This month, on June 15, 2015, we celebrate the 800th anniversary of the signing of the Magna Carta, the famous English document that secured our liberties and rule by law. The Magna Carta was an agreement between King John and a group of rebel English barons in response to “years of the King’s misrule and excessive taxation” and, for the first time in history, placed the rule of the law above that of the King’s desires, stressing democracy and equality over the whims of the all-powerful elite.
The document was signed in Runnymede, England, not far from Windsor, and there are only four copies in existence today. Interestingly, there is no one single original copy. Multiple copies of the original document were distributed to individual English county courts during the summer of 1215, and today only four of those copies survive. One of these copies hangs in the National Archives in Washington, D.C., next to two documents it laid the groundwork for: the Declaration of Independence and the Constitution.
In Latin, the words Magna Carta mean “Great Charter”; however the document was not named for its anticipated political significance but for its utter length. The Magna Carta, which was written in Latin, was approximately 3,600 words, and was written on a sheet of parchment in vegetable-based ink.
A fascinating article written by Daniel Hannan, was recently published by the Wall Street Journal titled “Magna Carta: Eight Centuries of Liberty”. We recommend this article to anyone interested in the subject, but the following excerpts are of particular interest:
- Early on, there was a “divergence between English and American conceptions of the Magna Carta. In the Old World, it was thought of, above all, as a guarantor of parliamentary supremacy; in the New World, it was already coming to be seen as something that stood above both Crown and Parliament.” This difference in interpretations of the document became a precursor in the Revolutionary War.
- Speaking of, in contrast to how many Americans conceptualize “the War of Independence,” American Revolutionaries “weren’t rejecting their identity as Englishmen; they were asserting it. As they saw it, George III was violating the “ancient constitution” just as King John and the Stuarts had done.” Indeed the concept of “no taxation without representation” can be found in Article 12 of the Great Charter!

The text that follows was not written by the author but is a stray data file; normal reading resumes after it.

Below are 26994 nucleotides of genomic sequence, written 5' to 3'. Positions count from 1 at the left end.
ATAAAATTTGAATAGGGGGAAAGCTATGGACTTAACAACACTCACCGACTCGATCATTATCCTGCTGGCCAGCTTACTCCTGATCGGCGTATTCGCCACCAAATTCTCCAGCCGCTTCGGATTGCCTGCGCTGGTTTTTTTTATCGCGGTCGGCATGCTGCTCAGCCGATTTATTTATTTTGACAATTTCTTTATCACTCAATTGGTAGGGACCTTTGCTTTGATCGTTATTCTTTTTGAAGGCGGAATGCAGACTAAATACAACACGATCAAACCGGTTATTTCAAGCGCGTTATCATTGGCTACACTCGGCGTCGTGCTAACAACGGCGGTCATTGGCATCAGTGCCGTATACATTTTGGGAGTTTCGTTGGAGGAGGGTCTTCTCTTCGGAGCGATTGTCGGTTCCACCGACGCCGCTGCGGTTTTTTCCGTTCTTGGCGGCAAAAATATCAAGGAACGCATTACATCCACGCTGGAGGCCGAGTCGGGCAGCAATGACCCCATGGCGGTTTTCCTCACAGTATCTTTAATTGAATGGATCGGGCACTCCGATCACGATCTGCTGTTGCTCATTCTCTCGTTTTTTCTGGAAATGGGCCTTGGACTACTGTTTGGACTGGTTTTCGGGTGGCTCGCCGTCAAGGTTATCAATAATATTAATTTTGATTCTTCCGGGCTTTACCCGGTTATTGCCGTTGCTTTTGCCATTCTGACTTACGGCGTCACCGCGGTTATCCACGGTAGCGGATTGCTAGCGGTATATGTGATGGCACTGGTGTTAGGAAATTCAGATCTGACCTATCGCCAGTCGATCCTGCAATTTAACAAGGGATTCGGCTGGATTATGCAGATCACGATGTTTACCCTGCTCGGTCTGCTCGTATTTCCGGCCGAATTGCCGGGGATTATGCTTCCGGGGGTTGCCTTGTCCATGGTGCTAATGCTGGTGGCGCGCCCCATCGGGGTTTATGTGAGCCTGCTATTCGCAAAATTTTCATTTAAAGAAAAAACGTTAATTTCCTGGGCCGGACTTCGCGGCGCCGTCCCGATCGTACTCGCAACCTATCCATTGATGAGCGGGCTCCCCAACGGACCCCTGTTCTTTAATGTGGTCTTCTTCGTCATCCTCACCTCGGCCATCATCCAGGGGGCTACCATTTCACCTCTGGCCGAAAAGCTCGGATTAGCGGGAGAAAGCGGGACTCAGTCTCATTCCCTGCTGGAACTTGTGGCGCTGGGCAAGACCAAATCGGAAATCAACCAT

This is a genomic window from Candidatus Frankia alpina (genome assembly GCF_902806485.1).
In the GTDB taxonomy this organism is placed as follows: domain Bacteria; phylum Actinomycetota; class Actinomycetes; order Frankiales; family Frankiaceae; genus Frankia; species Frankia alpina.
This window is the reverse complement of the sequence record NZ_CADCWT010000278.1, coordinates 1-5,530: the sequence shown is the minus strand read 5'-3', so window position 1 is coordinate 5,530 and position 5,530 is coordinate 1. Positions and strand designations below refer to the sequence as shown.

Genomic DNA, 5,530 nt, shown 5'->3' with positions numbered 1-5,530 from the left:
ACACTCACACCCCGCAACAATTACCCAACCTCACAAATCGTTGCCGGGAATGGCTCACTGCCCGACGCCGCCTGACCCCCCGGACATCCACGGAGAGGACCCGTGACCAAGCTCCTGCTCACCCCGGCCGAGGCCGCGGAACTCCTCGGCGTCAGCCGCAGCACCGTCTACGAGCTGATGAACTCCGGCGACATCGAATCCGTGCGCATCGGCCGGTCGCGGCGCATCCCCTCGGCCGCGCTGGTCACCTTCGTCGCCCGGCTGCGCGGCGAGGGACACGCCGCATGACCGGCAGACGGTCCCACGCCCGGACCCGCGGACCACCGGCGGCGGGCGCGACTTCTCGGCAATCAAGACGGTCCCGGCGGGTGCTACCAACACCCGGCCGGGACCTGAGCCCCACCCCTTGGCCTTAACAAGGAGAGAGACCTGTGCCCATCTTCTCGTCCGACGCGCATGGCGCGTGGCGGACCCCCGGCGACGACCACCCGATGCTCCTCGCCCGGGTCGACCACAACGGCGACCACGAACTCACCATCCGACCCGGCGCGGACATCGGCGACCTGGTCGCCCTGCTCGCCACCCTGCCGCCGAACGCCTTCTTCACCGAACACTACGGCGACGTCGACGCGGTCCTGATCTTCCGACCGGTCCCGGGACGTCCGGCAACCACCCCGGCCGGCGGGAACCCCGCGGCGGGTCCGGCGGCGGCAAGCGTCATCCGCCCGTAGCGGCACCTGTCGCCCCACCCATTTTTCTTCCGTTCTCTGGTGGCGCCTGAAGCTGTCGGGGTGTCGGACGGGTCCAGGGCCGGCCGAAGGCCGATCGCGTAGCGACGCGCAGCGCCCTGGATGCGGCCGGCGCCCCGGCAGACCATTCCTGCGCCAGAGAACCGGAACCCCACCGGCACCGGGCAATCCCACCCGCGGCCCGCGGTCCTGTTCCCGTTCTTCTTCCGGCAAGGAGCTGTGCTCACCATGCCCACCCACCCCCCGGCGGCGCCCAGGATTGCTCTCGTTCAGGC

- “[The] Magna Carta conceived freedom and property as two expressions of the same principle. The whole document can be read as a lengthy promise that the goods of a free citizen will not be arbitrarily confiscated by someone higher up the social scale. Even the clauses that seem most remote from modern experience generally turn out, in reality, to be about security of ownership.”
- The concepts of liberty and property were unified in the minds of America’s founders. These men were “shaped in the English tradition” and “saw parliamentary government not as an expression of majority rule but as a guarantor of individual freedom.” … “Liberty and democracy, in our tradition, are not balanced against each other; they are yoked together.”
Daniel Hannan says the Magna Carta is like the Torah of the English-speaking peoples: “the text that sets us apart while at the same time speaking truths to the rest of mankind.” We note that this is a somewhat curious representation, given that Jews did not enjoy any guarantees of the Magna Carta when it was signed. For more interesting facts about the Magna Carta, here is a list of 6 things you may not know about it.